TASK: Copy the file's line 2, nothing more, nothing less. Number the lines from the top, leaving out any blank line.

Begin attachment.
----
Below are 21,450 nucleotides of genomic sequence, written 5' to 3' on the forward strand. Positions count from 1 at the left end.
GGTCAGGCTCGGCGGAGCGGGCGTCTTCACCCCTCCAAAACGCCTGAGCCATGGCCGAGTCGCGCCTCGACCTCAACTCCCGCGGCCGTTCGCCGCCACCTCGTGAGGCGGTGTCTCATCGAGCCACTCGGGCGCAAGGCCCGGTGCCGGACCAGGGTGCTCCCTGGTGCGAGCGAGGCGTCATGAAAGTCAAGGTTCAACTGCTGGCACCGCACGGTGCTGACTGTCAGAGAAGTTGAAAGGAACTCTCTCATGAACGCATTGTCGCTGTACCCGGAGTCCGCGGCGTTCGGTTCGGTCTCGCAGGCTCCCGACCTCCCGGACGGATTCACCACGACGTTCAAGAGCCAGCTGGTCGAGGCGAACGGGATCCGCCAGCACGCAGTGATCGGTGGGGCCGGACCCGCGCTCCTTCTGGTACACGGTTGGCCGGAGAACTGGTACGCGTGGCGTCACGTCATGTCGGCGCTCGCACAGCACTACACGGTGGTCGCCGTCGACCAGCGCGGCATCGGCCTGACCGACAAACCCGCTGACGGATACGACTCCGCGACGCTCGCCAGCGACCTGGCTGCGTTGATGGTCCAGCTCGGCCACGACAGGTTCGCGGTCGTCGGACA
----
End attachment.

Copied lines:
GGTCAGGCTCGGCGGAGCGGGCGTCTTCACCCCTCCAAAACGCCTGAGCCATGGCCGAGTCGCGCCTCGACCTCAACTCCCGCGGCCGTTCGCCGCCACCTCGTGAGGCGGTGTCTCATCGAGCCACTCGGGCGCAAGGCCCGGTGCCGGACCAGGGTGCTCCCTGGTGCGAGCGAGGCGTCATGAAAGTCAAGGTTCAACTGCTGGCACCGCACGGTGCTGACTGTCAGAGAAGTTGAAAGGAACTCTCTCATGAACGCATTGTCGCTGTACCCGGAGTCCGCGGCGTTCGGTTCGGTCTCGCAGGCTCCCGACCTCCCGGACGGATTCACCACGACGTTCAAGAGCCAGCTGGTCGAGGCGAACGGGATCCGCCAGCACGCAGTGATCGGTGGGGCCGGACCCGCGCTCCTTCTGGTACACGGTTGGCCGGAGAACTGGTACGCGTGGCGTCACGTCATGTCGGCGCTCGCACAGCACTACACGGTGGTCGCCGTCGACCAGCGCGGCATCGGCCTGACCGACAAACCCGCTGACGGATACGACTCCGCGACGCTCGCCAGCGACCTGGCTGCGTTGATGGTCCAGCTCGGCCACGACAGGTTCGCGGTCGTCGGACA